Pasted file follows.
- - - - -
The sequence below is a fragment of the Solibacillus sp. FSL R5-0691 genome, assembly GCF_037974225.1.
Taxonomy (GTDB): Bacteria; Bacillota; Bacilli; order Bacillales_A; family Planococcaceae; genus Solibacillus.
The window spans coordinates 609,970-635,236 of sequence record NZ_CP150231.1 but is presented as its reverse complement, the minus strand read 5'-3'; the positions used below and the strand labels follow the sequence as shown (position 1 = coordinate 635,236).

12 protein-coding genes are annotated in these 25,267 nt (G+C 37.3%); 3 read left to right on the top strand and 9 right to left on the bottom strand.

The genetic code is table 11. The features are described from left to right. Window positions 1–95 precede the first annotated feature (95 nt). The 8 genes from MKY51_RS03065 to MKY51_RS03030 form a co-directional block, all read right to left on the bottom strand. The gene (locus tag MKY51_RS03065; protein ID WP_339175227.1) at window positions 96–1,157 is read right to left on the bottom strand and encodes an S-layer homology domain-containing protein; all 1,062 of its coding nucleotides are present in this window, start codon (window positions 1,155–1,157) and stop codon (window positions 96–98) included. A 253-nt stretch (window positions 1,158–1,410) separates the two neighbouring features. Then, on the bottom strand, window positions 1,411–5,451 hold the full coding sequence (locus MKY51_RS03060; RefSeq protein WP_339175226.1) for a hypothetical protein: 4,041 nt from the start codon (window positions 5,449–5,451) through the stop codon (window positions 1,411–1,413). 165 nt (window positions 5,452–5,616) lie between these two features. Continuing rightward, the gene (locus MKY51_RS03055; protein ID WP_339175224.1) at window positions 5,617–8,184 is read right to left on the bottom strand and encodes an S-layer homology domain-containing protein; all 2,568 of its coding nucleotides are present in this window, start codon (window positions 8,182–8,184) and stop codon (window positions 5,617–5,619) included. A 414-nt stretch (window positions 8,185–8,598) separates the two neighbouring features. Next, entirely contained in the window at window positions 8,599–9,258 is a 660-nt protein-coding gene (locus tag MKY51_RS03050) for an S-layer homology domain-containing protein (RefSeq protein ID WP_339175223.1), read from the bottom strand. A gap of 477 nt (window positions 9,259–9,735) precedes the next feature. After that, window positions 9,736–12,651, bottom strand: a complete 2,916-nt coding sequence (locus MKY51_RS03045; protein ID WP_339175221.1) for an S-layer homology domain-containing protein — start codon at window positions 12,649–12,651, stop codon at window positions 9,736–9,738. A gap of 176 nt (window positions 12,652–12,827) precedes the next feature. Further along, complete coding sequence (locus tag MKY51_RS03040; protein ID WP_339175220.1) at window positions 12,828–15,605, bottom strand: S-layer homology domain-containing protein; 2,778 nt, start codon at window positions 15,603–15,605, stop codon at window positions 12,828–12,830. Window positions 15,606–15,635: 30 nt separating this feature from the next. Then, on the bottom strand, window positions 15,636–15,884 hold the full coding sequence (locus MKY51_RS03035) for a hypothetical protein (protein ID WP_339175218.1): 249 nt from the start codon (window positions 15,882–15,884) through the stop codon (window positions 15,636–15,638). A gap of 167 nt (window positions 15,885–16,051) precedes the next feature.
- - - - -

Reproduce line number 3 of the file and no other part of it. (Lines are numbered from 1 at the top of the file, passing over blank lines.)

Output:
The window spans coordinates 609,970-635,236 of sequence record NZ_CP150231.1 but is presented as its reverse complement, the minus strand read 5'-3'; the positions used below and the strand labels follow the sequence as shown (position 1 = coordinate 635,236).